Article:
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Author Study: Charlotte Brontë Curated by Pearl Au-Yeung '17

This libguide provides thorough description and analysis of Charlotte Brontë and her works.

Complex Sentence Structure

 “I never liked long walks, especially on chilly afternoons: dreadful to me was the coming home in the raw twilight, with nipped fingers and toes, and a heart saddened by the chidings of Bessie, the nurse, and humbled by the consciousness of my physical inferiority to Eliza, John and Georgiana Reed.” (Brontë, Jane Eyre)           

This sentence can actually be summarized into: I don’t like long walks because it is cold and the people I live with make me feel bad. Brontë does not merely say that it is cold, and instead writes to illustrate the cold weather of England. The long description is connected with many commas but also impressive fluidity.

“[Belgium i]n sunshine, in prosperity, the flowers are very well; but how many wet days are there in life—November seasons of disaster, when a man's hearth and home would be cold indeed, without the clear, cheering gleam of intellect.” (Brontë, The Professor)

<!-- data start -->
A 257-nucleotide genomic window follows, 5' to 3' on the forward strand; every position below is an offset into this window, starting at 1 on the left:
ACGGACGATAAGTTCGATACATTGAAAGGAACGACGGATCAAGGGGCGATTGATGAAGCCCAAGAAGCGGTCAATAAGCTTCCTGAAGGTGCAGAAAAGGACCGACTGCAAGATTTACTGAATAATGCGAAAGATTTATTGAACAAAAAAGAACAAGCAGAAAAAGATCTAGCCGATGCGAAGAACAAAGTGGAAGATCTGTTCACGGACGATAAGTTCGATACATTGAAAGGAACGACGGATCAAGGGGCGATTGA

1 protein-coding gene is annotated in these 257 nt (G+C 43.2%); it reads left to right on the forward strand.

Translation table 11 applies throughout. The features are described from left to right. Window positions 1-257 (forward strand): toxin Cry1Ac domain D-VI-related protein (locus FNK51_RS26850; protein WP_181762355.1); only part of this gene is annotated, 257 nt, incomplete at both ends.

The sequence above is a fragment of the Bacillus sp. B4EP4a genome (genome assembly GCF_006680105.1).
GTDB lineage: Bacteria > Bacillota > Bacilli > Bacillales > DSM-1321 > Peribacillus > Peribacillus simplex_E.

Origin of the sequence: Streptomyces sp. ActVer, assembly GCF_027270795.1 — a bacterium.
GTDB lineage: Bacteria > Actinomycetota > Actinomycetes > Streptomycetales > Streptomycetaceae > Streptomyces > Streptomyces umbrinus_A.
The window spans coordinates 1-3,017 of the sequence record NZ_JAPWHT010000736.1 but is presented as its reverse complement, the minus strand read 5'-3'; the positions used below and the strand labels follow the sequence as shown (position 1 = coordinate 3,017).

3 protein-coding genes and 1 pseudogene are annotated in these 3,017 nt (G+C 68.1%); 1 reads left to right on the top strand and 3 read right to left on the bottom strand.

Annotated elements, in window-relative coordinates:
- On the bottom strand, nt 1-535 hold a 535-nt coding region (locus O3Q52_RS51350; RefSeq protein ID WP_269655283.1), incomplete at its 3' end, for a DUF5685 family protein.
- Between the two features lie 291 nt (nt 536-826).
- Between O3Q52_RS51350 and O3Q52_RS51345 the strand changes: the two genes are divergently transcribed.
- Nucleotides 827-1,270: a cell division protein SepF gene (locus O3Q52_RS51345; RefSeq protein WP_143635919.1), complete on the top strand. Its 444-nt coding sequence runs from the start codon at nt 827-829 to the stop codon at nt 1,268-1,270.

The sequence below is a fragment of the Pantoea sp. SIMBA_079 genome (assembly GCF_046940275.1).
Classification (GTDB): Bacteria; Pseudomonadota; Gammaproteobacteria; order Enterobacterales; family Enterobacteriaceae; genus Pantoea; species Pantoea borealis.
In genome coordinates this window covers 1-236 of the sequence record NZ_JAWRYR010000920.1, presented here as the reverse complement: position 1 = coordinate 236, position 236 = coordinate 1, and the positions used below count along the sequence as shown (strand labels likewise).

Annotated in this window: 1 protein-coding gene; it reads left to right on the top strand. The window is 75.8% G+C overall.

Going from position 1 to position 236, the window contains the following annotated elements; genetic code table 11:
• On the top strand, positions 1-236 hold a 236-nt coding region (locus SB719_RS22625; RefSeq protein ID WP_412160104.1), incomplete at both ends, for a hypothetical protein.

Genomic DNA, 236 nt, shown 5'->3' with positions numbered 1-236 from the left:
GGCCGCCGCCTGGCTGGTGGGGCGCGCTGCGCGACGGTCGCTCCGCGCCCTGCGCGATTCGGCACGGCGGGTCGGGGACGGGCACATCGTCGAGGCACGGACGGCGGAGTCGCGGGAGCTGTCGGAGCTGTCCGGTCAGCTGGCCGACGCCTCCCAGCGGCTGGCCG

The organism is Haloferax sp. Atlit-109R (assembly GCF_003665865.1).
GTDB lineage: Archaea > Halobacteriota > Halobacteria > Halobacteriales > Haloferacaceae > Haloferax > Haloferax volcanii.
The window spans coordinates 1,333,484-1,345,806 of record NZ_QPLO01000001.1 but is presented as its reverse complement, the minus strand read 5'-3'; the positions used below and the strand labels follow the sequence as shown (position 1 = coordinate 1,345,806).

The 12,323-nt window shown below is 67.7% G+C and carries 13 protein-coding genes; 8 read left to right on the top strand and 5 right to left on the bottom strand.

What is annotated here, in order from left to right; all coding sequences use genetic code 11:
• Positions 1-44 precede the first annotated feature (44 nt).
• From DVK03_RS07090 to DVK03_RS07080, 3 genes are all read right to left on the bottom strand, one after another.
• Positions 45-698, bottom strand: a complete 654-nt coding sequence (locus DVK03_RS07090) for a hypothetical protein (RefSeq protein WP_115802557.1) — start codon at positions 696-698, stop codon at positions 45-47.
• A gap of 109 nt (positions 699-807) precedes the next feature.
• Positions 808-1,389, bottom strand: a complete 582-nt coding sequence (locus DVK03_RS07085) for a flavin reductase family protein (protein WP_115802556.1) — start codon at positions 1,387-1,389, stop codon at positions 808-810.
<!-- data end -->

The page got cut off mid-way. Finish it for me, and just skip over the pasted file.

This sentence can be summarized into: Summer in Belgium is nice, whereas fall is not. Brontë writes extravagantly and highly illustratively, allowing the reader to really get a glimpse into her mind.

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Jane Eyre. 2009, http://www.jane-eyre.com/pictures/37-jane-eyre.php. Accessed 11 Dec. 2016.

“Reader, I married him.” (Brontë, Jane Eyre)     

The impact of the contrastinly short senteence against all the other complex ones she usually writes draws attention to this event. The last third of novel shows Jane struggling through the moral dilemma of marrying Mr. Rochester, exploring the role and of traditional Victorian women and the understanding of oneself, and the shortness of this sentences allows the reader to understand the impact of that decision and how it defines Brontë’s character.